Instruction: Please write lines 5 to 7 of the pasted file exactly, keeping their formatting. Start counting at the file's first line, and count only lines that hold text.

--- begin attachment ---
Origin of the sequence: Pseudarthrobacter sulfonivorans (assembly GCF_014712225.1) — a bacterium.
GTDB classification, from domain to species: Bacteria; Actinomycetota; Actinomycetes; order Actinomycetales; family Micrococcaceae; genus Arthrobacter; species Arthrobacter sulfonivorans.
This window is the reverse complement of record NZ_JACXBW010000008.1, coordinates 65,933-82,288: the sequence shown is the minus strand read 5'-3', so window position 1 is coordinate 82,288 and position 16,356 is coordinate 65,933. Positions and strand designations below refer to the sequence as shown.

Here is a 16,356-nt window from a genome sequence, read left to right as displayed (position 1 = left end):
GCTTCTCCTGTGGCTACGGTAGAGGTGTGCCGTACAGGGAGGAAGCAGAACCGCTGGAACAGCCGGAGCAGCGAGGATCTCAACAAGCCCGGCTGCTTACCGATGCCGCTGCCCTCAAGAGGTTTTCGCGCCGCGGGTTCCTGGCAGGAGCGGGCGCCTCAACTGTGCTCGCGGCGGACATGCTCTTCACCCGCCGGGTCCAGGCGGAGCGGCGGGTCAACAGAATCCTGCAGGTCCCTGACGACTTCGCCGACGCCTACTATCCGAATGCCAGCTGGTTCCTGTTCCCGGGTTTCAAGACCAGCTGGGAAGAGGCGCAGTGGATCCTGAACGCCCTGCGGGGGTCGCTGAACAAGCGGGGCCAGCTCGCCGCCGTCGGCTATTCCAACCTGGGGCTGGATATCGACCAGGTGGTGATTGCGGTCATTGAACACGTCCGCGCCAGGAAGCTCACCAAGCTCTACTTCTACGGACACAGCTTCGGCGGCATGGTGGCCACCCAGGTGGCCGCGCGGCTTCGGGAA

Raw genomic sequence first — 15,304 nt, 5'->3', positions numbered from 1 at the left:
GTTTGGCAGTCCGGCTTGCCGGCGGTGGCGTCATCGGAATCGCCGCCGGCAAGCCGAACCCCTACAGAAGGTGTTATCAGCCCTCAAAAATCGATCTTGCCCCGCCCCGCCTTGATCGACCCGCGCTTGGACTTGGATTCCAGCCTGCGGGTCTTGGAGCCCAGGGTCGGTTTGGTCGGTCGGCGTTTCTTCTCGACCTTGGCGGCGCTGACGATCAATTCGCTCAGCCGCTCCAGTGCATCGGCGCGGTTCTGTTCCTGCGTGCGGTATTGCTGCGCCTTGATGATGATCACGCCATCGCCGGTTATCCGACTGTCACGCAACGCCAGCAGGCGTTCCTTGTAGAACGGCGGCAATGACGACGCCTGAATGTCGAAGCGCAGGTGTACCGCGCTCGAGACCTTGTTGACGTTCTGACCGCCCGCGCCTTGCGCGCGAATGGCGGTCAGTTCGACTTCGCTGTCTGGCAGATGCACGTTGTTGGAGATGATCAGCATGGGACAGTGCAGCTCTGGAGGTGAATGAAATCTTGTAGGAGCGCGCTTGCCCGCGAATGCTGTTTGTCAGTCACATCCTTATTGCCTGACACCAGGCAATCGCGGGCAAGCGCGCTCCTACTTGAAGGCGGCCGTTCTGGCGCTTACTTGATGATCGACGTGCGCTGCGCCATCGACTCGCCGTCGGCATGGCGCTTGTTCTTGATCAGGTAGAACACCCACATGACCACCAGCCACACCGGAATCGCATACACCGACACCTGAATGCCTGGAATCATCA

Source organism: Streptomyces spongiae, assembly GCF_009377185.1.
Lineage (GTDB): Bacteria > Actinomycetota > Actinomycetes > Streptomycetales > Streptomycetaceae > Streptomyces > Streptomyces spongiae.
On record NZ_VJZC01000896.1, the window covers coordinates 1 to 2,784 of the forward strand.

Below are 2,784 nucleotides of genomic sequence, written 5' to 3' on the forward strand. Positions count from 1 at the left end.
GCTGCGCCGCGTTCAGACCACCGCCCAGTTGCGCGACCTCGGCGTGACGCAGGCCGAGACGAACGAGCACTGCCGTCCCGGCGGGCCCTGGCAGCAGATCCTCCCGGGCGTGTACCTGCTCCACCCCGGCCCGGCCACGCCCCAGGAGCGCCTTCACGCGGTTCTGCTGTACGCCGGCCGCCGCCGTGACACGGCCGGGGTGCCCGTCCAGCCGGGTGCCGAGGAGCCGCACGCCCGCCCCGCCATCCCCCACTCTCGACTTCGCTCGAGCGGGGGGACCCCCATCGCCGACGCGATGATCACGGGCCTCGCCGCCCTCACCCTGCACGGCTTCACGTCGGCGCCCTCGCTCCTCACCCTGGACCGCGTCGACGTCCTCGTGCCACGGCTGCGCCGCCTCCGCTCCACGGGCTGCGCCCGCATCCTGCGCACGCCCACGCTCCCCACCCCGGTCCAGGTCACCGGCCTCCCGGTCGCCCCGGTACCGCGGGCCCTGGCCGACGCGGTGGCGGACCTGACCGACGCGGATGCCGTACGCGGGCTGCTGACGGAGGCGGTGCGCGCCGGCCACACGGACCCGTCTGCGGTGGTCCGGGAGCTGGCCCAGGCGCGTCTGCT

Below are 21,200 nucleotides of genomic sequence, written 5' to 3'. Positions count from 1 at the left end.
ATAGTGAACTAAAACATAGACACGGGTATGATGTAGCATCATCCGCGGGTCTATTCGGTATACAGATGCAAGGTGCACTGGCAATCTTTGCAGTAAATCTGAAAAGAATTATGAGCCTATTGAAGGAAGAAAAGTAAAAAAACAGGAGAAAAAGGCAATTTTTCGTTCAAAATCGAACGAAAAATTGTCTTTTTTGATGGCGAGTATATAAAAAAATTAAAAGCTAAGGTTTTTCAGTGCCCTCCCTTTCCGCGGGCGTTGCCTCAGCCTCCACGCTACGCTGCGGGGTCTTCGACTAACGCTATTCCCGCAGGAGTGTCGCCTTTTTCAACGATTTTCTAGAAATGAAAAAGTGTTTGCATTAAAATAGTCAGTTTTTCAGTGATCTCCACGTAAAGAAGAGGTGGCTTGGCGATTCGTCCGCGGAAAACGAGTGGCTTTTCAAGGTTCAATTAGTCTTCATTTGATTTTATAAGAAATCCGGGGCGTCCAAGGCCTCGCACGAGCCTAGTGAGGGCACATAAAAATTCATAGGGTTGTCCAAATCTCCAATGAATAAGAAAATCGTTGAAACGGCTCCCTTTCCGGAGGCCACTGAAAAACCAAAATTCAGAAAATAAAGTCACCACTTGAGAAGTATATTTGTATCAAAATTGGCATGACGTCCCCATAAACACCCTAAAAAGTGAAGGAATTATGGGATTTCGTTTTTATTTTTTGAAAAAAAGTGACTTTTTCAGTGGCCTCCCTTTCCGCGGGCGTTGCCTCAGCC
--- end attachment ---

GCTTCTCCTGTGGCTACGGTAGAGGTGTGCCGTACAGGGAGGAAGCAGAACCGCTGGAACAGCCGGAGCAGCGAGGATCTCAACAAGCCCGGCTGCTTACCGATGCCGCTGCCCTCAAGAGGTTTTCGCGCCGCGGGTTCCTGGCAGGAGCGGGCGCCTCAACTGTGCTCGCGGCGGACATGCTCTTCACCCGCCGGGTCCAGGCGGAGCGGCGGGTCAACAGAATCCTGCAGGTCCCTGACGACTTCGCCGACGCCTACTATCCGAATGCCAGCTGGTTCCTGTTCCCGGGTTTCAAGACCAGCTGGGAAGAGGCGCAGTGGATCCTGAACGCCCTGCGGGGGTCGCTGAACAAGCGGGGCCAGCTCGCCGCCGTCGGCTATTCCAACCTGGGGCTGGATATCGACCAGGTGGTGATTGCGGTCATTGAACACGTCCGCGCCAGGAAGCTCACCAAGCTCTACTTCTACGGACACAGCTTCGGCGGCATGGTGGCCACCCAGGTGGCCGCGCGGCTTCGGGAA

Raw genomic sequence first — 15,304 nt, 5'->3', positions numbered from 1 at the left:
GTTTGGCAGTCCGGCTTGCCGGCGGTGGCGTCATCGGAATCGCCGCCGGCAAGCCGAACCCCTACAGAAGGTGTTATCAGCCCTCAAAAATCGATCTTGCCCCGCCCCGCCTTGATCGACCCGCGCTTGGACTTGGATTCCAGCCTGCGGGTCTTGGAGCCCAGGGTCGGTTTGGTCGGTCGGCGTTTCTTCTCGACCTTGGCGGCGCTGACGATCAATTCGCTCAGCCGCTCCAGTGCATCGGCGCGGTTCTGTTCCTGCGTGCGGTATTGCTGCGCCTTGATGATGATCACGCCATCGCCGGTTATCCGACTGTCACGCAACGCCAGCAGGCGTTCCTTGTAGAACGGCGGCAATGACGACGCCTGAATGTCGAAGCGCAGGTGTACCGCGCTCGAGACCTTGTTGACGTTCTGACCGCCCGCGCCTTGCGCGCGAATGGCGGTCAGTTCGACTTCGCTGTCTGGCAGATGCACGTTGTTGGAGATGATCAGCATGGGACAGTGCAGCTCTGGAGGTGAATGAAATCTTGTAGGAGCGCGCTTGCCCGCGAATGCTGTTTGTCAGTCACATCCTTATTGCCTGACACCAGGCAATCGCGGGCAAGCGCGCTCCTACTTGAAGGCGGCCGTTCTGGCGCTTACTTGATGATCGACGTGCGCTGCGCCATCGACTCGCCGTCGGCATGGCGCTTGTTCTTGATCAGGTAGAACACCCACATGACCACCAGCCACACCGGAATCGCATACACCGACACCTGAATGCCTGGAATCATCA